House to extend more benefits to judges

Posted Nov 12, 2009 by Antonio Figueroa
MANILA - A proposed law that grants additional retirement, survivorship and other benefits to members of the judiciary may soon be ratified by the House of Representatives as a way of promoting equity and maintaining competence in the judicial system.
Gloria Macapagal-Arroyo
Former President Gloria Macapagal-Arroyo.
File photo
The bicameral report on House Bill 6820, a consolidation of nine original and separate bills, has already been transmitted to the Committee on Rules for plenary ratification.
Speaker Prospero C. Nograles, one of the co-authors of the bill, said this piece of legislation “is crucial in encouraging efficiency in the Judiciary,” adding that an early ratification of the proposed law by both the Senate and the House will ensure its approval by the President before Congress makes its yearend recess next month.
If enacted, the bill will amend Republic Act No. 902 which, according to rules committee chairman Mateo Defensor, “does not cover judges of the first and second level courts whose duties and functions are equally important in the dispensation and administration of justice.”
Nograles pointed out three important aspects that the bill will bring, namely: (1) first and second level courts will be placed on equal footing with the justices of the Supreme Court, the Court of Appeals, and other similar courts of justice, (2) the problem on vacancy of positions and high turn-over of judges in trial courts can be addressed, and (3) the highest remuneration and benefits may be the key to attracting brilliant lawyers to join and serve in the judiciary.
Under the bill, which shall soon be reconciled with Senate Bill 1620, the new privileges will cover the justices of the Supreme Court, the Court of Appeals, the Sandiganbayan, the Court of Tax Appeals, or judges of the Regional Trial Court, Metropolitan Trial Court, Municipal Trial Court, Shari'a District Court, Shari'a Circuit Court, or any other court established after the bill has been enacted into law.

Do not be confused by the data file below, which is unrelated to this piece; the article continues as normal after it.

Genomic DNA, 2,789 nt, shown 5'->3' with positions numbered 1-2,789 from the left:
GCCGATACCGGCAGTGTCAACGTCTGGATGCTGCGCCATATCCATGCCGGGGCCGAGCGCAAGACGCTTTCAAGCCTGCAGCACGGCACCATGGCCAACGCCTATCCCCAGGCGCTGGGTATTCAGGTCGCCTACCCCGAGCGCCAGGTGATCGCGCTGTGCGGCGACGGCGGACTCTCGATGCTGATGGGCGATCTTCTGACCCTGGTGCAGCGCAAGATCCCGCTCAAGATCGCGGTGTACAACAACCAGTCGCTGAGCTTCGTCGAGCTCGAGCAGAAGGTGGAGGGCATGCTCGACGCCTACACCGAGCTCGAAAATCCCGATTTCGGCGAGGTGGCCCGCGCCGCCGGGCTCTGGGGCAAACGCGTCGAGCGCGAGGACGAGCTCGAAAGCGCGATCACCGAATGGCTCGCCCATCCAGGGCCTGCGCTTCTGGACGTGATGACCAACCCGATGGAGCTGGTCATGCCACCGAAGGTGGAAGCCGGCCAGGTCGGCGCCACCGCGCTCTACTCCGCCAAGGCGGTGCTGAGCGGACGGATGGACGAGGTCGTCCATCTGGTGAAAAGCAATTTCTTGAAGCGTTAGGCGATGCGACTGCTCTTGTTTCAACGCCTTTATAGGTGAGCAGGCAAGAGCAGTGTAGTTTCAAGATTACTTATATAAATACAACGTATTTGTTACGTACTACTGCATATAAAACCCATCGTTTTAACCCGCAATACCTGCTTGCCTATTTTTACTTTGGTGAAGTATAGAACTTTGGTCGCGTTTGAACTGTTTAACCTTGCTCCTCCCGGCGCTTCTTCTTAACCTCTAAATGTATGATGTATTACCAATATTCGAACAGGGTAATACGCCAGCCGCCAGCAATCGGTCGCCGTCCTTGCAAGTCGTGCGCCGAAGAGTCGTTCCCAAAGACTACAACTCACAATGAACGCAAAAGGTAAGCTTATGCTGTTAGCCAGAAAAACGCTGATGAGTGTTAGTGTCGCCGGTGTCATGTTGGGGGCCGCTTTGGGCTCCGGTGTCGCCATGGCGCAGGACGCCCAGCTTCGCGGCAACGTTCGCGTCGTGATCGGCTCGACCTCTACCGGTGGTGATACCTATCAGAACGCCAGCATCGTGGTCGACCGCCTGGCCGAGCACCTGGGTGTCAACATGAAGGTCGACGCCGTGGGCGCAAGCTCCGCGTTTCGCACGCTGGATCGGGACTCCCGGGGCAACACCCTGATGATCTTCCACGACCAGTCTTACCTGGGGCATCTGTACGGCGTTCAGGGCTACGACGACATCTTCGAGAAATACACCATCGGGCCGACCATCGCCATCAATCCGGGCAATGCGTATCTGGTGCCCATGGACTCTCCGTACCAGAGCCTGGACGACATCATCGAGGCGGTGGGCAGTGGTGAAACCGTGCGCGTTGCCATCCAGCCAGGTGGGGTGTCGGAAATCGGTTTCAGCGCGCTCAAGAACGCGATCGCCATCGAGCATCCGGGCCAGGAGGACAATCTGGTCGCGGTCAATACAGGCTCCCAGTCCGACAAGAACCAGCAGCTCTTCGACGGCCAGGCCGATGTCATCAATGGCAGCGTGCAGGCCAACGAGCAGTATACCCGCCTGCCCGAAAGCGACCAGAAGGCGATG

Covered by the proposed law are judges, after rendering at least 15 years of service in the Judiciary or in any other branch of government, or both, who retire after reaching the compulsory retirement age of 70 years, or who resign by reason of incapacity to discharge the duties of their office as certified by the Supreme Court.
Those covered will receive retirement pension, plus the highest monthly computation for transport, representation and other allowances that include personal and economic relief allowance, and additional stipend.
Likewise, judges will receive non-wage benefits in the form of education scholarship (free tuition fee in a state university or college) for one child, provided that such grant will cover only one bachelor's degree.
It also provides that when the covered members of the Judiciary have attained the age of 60 years and have rendered at least 15 years of service in government, the last three of which having been continuously rendered in the judiciary, they shall likewise be entitled to retire and receive a pro-rata monthly pension.
The pro-rata computation refers to the number of years in government or in the judiciary, which is divided by 15 years times the basic pay plus the highest monthly aggregate transport, representation and other allowances.
The measure, though, provides that no retiring justice or judge or their surviving spouses receiving benefit under the proposed Act can appear as counsel before any court in any civil case wherein the government or its instrumentality is the adverse party, or in criminal cases where an employee of government, active or not, is accused in a case related to his work in public office.